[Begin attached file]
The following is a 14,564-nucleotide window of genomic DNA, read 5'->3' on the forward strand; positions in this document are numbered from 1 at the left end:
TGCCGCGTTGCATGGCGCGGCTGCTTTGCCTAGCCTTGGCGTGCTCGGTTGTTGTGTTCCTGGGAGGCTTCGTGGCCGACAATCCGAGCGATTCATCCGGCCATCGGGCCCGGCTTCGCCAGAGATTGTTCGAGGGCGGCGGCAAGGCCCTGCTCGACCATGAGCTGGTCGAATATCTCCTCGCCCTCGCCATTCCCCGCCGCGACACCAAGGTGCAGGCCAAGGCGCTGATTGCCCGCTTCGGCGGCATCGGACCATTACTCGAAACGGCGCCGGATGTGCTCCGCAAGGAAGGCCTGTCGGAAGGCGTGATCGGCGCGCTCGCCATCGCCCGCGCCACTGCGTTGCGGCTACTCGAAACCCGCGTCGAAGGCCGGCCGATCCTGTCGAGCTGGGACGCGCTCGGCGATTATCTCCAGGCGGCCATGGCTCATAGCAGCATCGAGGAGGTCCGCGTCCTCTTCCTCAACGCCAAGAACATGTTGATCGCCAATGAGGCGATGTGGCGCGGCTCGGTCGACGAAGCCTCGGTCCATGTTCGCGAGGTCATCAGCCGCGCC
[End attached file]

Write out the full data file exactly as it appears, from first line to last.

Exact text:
The following is a 14,564-nucleotide window of genomic DNA, read 5'->3' on the forward strand; positions in this document are numbered from 1 at the left end:
TGCCGCGTTGCATGGCGCGGCTGCTTTGCCTAGCCTTGGCGTGCTCGGTTGTTGTGTTCCTGGGAGGCTTCGTGGCCGACAATCCGAGCGATTCATCCGGCCATCGGGCCCGGCTTCGCCAGAGATTGTTCGAGGGCGGCGGCAAGGCCCTGCTCGACCATGAGCTGGTCGAATATCTCCTCGCCCTCGCCATTCCCCGCCGCGACACCAAGGTGCAGGCCAAGGCGCTGATTGCCCGCTTCGGCGGCATCGGACCATTACTCGAAACGGCGCCGGATGTGCTCCGCAAGGAAGGCCTGTCGGAAGGCGTGATCGGCGCGCTCGCCATCGCCCGCGCCACTGCGTTGCGGCTACTCGAAACCCGCGTCGAAGGCCGGCCGATCCTGTCGAGCTGGGACGCGCTCGGCGATTATCTCCAGGCGGCCATGGCTCATAGCAGCATCGAGGAGGTCCGCGTCCTCTTCCTCAACGCCAAGAACATGTTGATCGCCAATGAGGCGATGTGGCGCGGCTCGGTCGACGAAGCCTCGGTCCATGTTCGCGAGGTCATCAGCCGCGCC